Right-hander Jeff Suppan, a remarkably consistent pitcher throughout a career prime marked by strings of double-digit victory seasons who is best remembered for a few very strong October performances for the Cardinals in their playoffs runs in 2004 and 2006, announced his retirement on Thursday.
Suppan, a product of Los Angeles' San Fernando Valley who last pitched in 2012 for the Padres but whose best years came with Kansas City, Pittsburgh and especially St. Louis throughout the previous decade, purposefully selected 2 p.m. Pacific time on Jan. 2 to make the announcement. He wanted to honor his late beloved mother Kathleen, who died at that time of day exactly six years ago to the day.
Suppan, who coincidentally turns 39 today, was a sinkerballing finesse hurler who pitched at 88-91 mph in his prime, but still managed to put together nine double-digit win campaigns in 10 seasons while pitching for the Royals, Pirates, Cardinals and Brewers. Overall, he pitched for seven teams over a big-league career that approached two decades, going 140-146 with a 4.70 ERA.
“After seventeen Major League seasons, I've squeezed everything out of my ability,” Suppan said. “I am both honored and blessed to have played the game with some of the greatest teammates and coaches. Baseball will always hold a special place in my heart and I am looking forward to the next chapter of my life.”
Suppan, originally a second-round pick in 1993 by the Red Sox, could not have been much more consistent in his prime years from 1999-2008, winning in double digits every year save for one in that 10-season stretch; he fell short in only 2002, when he went 9-16 for the Royals.
By far his best years came in St. Louis from 2004 to '06, when he twice won 16 games, went 44-26 in the regular season, won three additional postseason games and pitched seven innings of one-run ball in the Cardinals' 3-1 Game 7 NLCS-clinching win over the Mets; the man they called “Soup” was awarded the '06 NLCS MVP for his 0.60 ERA over 15 innings. The Cardinals became the surprise World Series winner a week later when they defeated the Detroit Tigers, four games to one.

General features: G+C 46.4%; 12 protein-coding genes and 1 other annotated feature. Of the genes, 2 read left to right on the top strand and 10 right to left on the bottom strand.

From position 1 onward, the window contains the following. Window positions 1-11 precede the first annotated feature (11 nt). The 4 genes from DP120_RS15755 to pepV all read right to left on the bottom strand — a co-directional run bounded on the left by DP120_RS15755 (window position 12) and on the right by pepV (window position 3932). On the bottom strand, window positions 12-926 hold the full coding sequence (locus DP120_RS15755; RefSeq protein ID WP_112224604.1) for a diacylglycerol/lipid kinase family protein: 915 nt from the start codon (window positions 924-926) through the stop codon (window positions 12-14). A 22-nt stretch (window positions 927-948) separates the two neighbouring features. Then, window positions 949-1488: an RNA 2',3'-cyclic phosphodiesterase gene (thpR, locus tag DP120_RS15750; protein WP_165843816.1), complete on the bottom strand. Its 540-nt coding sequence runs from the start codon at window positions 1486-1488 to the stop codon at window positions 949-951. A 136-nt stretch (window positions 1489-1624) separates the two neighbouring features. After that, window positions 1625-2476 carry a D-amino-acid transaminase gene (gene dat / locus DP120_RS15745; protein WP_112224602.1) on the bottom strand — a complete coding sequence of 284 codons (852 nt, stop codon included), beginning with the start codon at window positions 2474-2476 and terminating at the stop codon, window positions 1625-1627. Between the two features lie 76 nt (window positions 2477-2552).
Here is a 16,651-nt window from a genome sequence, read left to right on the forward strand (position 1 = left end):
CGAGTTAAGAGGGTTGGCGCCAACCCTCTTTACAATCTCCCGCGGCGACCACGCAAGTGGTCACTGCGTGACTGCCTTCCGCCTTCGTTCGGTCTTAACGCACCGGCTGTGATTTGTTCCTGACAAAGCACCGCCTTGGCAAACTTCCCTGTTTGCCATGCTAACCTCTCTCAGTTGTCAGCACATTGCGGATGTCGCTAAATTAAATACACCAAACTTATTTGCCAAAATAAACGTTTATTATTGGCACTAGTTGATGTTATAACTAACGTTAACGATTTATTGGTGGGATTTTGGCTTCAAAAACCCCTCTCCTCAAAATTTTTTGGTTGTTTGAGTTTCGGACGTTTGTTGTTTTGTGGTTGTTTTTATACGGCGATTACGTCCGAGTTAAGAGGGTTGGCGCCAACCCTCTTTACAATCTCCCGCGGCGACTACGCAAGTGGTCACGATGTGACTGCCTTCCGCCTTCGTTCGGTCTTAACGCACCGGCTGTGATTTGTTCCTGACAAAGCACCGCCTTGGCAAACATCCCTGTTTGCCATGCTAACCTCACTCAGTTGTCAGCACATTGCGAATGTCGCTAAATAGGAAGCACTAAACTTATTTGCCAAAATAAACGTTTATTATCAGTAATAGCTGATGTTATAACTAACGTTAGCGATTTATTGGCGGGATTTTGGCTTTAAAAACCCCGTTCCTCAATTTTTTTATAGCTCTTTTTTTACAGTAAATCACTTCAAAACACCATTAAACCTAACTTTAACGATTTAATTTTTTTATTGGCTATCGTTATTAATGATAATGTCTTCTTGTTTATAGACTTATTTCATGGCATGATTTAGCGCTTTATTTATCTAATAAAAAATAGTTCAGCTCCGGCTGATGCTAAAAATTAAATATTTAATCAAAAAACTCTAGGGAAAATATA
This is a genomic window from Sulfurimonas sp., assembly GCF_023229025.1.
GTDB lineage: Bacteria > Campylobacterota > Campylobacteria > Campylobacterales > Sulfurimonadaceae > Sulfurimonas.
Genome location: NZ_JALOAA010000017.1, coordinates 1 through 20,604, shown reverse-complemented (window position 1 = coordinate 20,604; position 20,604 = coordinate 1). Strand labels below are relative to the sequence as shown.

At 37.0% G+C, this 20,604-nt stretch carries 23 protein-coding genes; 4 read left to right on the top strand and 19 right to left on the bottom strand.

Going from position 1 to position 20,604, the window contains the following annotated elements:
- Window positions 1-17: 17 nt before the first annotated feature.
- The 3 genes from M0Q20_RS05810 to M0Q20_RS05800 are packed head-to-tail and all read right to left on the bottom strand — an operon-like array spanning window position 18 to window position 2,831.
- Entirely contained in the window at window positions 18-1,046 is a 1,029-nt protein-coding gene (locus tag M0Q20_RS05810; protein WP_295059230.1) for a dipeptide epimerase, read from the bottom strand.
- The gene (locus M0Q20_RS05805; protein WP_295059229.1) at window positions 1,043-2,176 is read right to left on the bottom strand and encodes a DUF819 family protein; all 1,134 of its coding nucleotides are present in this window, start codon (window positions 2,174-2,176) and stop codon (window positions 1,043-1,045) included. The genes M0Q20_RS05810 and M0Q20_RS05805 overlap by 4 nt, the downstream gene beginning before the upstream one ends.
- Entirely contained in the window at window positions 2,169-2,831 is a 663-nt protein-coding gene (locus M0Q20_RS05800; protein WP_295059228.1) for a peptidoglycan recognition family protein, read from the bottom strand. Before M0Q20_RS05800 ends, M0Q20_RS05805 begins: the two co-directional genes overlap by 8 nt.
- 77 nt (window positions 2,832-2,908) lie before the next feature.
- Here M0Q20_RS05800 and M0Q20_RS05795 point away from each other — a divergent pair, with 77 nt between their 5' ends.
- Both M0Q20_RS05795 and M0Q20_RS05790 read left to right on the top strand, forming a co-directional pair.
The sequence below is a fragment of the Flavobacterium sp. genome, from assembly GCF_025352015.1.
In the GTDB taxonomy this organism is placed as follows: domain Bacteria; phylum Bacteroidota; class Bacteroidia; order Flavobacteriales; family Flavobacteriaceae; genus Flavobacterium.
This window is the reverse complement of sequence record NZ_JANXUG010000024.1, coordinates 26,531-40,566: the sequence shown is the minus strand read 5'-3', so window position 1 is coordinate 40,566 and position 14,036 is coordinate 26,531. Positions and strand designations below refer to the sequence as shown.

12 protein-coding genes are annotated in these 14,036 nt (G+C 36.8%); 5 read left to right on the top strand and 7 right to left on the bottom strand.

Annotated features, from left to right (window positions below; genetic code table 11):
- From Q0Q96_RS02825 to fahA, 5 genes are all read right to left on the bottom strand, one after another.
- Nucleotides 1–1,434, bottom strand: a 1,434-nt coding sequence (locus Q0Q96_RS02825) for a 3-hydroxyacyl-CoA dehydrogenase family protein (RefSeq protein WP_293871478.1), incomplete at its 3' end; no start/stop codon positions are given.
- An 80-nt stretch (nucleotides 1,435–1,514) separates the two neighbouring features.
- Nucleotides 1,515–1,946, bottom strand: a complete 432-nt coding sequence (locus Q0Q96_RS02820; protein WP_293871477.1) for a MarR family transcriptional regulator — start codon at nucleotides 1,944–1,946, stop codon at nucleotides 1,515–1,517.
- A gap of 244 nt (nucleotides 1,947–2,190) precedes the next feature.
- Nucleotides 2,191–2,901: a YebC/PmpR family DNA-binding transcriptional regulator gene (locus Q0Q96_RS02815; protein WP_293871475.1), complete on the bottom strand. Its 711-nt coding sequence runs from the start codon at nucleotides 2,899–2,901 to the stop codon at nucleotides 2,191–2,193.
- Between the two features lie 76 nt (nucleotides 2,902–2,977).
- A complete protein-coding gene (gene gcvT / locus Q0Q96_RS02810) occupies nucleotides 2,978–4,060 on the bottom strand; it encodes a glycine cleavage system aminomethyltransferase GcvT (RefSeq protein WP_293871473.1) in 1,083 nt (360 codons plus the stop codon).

Suppan's trio of stellar seasons in St. Louis, as well as his big October performances, led to him earning a $42 million, four-year deal with the rival Brewers, with GM Doug Melvin hailing the arrival of the "big-game" pitcher. He continued his double-digit streak for two more years in Milwaukee, but after arm and neck issues, he wasn't able to pitch as he had in St. Louis. After his release in the fourth year of the deal, he quickly signed back with St. Louis, where he finished out 2010, going 3-6 with a 3.84 ERA.
Suppan, a product of the vaunted sports program at Crespi High in Encino, Calif., was 2-3 for the Padres in 2012, his last major-league stop.
Suppan and his wife Dana operate a popular restaurant, Soup's Sports Grill (soupssportsgrill.com), on Ventura Boulevard in Woodland Hills, the heart of his home base, the San Fernando Valley.